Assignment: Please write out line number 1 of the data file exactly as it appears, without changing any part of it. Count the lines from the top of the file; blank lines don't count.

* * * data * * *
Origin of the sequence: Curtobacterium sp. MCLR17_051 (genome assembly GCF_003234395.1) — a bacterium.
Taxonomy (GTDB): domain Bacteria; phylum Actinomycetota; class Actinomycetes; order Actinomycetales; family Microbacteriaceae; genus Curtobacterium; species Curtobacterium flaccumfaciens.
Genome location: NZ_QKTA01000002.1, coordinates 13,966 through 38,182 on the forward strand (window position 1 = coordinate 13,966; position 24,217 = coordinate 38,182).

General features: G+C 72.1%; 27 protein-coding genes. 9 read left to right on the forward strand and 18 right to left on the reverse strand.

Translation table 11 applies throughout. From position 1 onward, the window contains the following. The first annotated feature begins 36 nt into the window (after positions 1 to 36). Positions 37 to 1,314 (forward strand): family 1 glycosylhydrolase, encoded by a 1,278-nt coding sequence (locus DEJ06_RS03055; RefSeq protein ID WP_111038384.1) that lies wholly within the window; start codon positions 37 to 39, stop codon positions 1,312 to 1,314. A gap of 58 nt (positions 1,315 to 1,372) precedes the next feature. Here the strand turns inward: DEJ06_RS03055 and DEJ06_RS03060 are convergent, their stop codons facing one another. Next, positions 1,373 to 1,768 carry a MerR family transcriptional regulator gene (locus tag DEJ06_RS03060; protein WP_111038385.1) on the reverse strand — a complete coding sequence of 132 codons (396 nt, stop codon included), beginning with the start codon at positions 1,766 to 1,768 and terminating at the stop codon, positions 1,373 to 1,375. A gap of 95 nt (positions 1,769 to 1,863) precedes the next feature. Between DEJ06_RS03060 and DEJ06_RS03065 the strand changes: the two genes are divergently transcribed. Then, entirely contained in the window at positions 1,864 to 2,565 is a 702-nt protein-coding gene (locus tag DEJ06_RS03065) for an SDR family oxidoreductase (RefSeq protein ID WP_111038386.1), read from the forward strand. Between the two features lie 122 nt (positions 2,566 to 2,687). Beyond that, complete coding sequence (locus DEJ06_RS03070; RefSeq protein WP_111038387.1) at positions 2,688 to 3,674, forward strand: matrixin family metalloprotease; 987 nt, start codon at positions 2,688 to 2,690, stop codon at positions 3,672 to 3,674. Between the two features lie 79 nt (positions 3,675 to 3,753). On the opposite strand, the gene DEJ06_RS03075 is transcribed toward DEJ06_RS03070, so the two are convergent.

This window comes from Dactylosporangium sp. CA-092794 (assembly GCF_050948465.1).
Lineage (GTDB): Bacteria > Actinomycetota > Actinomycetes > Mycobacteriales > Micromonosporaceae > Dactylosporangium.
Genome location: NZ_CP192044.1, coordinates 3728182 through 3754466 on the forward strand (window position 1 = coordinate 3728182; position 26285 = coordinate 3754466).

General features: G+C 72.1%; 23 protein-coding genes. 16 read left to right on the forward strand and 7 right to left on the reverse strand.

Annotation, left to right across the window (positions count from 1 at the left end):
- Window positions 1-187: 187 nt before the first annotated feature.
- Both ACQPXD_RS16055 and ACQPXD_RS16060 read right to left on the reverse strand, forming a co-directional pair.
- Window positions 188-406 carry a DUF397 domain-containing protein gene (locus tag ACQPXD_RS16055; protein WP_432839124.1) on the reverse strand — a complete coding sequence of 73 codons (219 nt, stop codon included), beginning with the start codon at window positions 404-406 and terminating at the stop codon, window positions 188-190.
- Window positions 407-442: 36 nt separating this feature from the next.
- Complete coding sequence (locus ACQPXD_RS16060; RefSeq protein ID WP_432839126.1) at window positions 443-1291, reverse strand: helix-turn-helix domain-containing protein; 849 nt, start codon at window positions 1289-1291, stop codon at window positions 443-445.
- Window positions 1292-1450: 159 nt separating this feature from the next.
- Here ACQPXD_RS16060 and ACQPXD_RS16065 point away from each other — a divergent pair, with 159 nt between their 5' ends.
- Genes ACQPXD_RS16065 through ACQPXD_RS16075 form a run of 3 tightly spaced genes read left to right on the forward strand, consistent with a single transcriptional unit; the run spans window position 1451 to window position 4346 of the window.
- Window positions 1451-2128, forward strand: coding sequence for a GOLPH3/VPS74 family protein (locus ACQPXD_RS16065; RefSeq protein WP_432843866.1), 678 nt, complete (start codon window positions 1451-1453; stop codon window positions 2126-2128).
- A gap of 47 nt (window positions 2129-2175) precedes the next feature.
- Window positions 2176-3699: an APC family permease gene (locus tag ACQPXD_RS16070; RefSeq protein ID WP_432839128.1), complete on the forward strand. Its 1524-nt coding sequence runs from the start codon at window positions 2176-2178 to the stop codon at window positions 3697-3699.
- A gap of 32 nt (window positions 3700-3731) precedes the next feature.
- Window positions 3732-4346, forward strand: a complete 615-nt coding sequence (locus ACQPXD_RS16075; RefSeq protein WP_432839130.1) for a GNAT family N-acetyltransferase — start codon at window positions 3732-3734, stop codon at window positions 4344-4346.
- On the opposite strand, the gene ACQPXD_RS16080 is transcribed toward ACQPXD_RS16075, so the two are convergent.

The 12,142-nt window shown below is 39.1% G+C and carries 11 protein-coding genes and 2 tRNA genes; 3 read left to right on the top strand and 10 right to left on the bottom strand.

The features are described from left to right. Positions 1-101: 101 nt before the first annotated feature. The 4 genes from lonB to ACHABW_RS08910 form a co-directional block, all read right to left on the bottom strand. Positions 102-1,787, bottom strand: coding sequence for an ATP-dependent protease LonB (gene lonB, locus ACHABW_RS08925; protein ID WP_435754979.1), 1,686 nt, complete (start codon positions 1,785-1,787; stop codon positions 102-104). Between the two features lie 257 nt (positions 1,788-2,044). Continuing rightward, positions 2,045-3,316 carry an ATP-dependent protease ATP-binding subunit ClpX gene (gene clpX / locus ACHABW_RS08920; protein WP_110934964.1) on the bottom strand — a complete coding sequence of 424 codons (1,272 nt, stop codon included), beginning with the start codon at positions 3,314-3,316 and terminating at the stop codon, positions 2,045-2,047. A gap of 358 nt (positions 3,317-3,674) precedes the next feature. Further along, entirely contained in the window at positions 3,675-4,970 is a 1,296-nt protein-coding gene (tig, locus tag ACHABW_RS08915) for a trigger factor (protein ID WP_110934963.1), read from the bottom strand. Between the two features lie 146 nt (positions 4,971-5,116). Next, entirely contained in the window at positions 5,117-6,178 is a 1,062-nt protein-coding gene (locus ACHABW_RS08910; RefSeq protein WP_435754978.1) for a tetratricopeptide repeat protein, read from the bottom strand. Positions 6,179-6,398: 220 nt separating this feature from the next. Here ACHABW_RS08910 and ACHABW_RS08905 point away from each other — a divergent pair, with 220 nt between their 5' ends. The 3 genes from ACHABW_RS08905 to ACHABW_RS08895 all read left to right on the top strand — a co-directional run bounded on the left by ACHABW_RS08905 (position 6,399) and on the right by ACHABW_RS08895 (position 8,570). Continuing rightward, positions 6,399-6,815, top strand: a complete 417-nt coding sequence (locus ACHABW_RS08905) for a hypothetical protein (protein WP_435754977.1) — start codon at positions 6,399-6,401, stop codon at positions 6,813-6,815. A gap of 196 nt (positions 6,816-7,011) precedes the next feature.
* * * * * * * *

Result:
Origin of the sequence: Curtobacterium sp. MCLR17_051 (genome assembly GCF_003234395.1) — a bacterium.